The Ugliest Ferrari Ever Made Isn't What You Think

The ugliest Ferrari ever made is also one of the company's most significant models. Despite the painful look and excruciating price tag of the model we're looking at today, Ferrari is generally known for making cars that are exceptionally captivating to look at. First, we need to look at Ferrari's flagship LaFerrari, a model that sold out faster than it was produced (via NBC). The LaFerrari isn't just the most expensive Ferrari in the world, it was also instrumental in showcasing the company's first entry into the world of hybrid supercars.

Now, how can the ravishing LaFerrari even be associated with the ugliest Ferrari ever made given its long list of accolades? Well, just like the unusual origins of its iconic prancing horse logo, there's more to the LaFerrari than what meets the eye. For starters, it initially started out as among the ugliest luxury cars ever conceived, with its early prototypes looking nothing like the final product we see today.

The ugliest Ferrari gave birth to an icon

Enter the 2012 Ferrari F150 M6, a test mule that ended up becoming the shining LaFerrari that made its debut in 2013. For a car that literally stands for "The Ferrari," the LaFerrari prototype looks nothing like the epitome of Ferrari's lineup. It was last up for auction at Sotheby's with an estimated price somewhere between €1,4 million to €1.8 million (about $1.42 to $1.83 million), though it didn't actually end up with a buyer. The thing is, its chassis doesn't even resemble a LaFerrari at all, but rather, it's based on the 458 Italia, according to the auctioneer. Unlike cars that are simply designed poorly, the ugliest Ferrari was never meant to look like a stunner as it was only used to test out key components.

The clandestine nature of the LaFerrari's development process resulted in the M6 looking like a crumpled 458, complete with a messy engine bay filled with cyberpunk-esque tubes, foils, and oodles of wires. Hiding behind its camouflaged exterior shell, however, is its historical significance, including Ferrari KERS (Kinetic Energy Recovery System) in its early stages — and the first usage of Ferrari's Electronic Stability Program (ESP). As if that wasn't enough, it even had actual handwritten notes of its engineers strewn all over its interior. Sure, some might scoff at the idea of paying millions to own the ugliest Ferrari ever made, but not many can also say they own a piece of Ferrari's history sitting in their garage either.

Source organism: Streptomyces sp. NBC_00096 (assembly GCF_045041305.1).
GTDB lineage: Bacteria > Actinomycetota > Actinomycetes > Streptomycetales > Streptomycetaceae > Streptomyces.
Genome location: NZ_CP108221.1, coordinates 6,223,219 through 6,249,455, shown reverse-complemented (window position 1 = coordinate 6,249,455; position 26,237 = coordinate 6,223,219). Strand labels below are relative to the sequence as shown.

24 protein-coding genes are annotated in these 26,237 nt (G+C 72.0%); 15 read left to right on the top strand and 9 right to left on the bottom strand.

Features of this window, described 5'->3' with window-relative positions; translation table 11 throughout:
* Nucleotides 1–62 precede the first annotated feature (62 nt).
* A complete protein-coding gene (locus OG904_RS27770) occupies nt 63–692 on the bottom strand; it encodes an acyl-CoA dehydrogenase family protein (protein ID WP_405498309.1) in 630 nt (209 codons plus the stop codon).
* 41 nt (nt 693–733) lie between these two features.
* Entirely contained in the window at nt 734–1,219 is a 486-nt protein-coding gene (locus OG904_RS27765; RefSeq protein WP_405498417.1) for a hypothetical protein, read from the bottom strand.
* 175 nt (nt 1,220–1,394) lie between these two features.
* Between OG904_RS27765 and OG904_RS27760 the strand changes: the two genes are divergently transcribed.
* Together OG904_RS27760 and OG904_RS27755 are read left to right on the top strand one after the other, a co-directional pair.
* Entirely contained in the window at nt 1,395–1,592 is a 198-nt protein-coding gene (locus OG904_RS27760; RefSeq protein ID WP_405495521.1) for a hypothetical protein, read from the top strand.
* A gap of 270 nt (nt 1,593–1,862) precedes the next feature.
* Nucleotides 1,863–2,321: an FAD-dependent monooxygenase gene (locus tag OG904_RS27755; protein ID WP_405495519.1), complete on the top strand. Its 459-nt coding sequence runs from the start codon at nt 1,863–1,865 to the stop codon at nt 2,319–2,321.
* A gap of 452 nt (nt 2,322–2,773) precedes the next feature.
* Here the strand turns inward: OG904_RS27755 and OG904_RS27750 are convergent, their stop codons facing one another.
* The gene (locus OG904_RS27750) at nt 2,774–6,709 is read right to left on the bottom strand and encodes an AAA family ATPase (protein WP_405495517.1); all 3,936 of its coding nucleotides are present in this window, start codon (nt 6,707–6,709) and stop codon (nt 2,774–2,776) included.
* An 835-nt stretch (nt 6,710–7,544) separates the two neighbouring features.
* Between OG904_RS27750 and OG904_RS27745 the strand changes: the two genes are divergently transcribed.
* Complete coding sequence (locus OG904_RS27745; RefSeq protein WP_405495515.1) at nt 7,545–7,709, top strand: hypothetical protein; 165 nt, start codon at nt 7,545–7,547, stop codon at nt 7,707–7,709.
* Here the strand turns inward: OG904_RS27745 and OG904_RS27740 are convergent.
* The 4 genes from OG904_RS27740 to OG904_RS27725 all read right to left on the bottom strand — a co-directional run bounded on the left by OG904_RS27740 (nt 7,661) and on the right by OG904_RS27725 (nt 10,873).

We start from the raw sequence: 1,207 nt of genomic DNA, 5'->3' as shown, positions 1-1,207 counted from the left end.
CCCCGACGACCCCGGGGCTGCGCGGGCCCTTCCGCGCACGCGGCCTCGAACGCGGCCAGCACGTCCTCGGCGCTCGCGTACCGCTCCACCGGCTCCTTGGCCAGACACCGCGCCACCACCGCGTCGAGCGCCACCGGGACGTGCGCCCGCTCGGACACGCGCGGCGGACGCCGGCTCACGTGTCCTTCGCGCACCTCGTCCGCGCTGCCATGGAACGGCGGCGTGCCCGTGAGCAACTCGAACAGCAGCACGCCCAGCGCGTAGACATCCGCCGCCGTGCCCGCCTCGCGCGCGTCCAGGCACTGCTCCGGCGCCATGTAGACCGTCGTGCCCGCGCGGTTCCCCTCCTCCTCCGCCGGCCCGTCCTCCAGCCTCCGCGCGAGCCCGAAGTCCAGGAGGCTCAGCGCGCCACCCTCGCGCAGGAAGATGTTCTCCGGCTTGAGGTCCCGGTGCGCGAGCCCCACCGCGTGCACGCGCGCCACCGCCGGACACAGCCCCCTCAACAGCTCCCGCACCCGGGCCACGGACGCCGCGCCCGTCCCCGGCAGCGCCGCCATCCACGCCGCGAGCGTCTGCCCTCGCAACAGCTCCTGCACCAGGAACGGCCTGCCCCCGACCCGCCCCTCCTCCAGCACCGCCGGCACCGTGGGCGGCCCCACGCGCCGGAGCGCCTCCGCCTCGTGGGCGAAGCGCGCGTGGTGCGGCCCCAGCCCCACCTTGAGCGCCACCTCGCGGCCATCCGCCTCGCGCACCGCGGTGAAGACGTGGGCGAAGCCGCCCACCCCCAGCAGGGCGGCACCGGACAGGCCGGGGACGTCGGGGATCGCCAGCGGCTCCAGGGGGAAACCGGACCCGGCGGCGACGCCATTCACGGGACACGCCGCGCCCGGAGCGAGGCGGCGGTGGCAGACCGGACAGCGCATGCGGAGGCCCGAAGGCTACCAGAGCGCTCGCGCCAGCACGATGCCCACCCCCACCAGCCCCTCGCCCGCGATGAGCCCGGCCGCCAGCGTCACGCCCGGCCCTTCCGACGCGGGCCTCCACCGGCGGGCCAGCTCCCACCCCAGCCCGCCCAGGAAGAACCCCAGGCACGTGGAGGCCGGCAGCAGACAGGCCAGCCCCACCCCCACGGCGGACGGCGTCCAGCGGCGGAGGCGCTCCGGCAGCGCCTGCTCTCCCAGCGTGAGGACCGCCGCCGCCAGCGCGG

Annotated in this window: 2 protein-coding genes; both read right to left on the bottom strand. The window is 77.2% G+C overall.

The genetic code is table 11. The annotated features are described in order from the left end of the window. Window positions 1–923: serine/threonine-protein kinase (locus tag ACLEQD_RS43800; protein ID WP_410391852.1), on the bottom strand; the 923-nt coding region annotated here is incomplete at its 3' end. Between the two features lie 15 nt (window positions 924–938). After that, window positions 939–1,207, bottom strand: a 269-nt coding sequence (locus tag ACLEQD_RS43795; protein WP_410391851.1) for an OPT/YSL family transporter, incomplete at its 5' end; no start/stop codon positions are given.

Can this hideous Ferrari even run?

While not many would want to drive around in what appears to be a hunk of discarded scrap, it seems like the ugliest Ferrari doesn't run as bad as it looks. In fact, the F150 M6s are actually fully functional. Despite looking like an unsafe bolted-on death trap, the model listed by Sotheby's has a little over 3,000 km on its odometer to go along with its monstrous 950-horsepower V12 engine. 

However, the seller claims it can't be registered as its lack of homologation makes it unfit for road use. That shouldn't be much of a surprise considering it's more fitting for a post-apocalyptic scenario than a public road, anyway. Or, if you're looking at the vehicle from a certain angle, you might think you're preparing for some sort of time machine situation, so once again, where you're going, you don't need roads. 

Not all LaFerrari prototypes look just as repulsive though, such as the more polished matte-black F150 M4 sold on Mecum. The M4 was apparently used to test out the LaFerrari's mechanical components and emission parameters, per the auctioneer. Of course, the M4's function doesn't hold as much weight as the ugliest Ferrari in the stable, especially since the M6 was the one that paved the way for Ferrari's first hybrid technology system. With that said, it's safe to say that one of the best Ferraris of all time owes its hybrid supercar chops to the ugliest Ferrari ever made.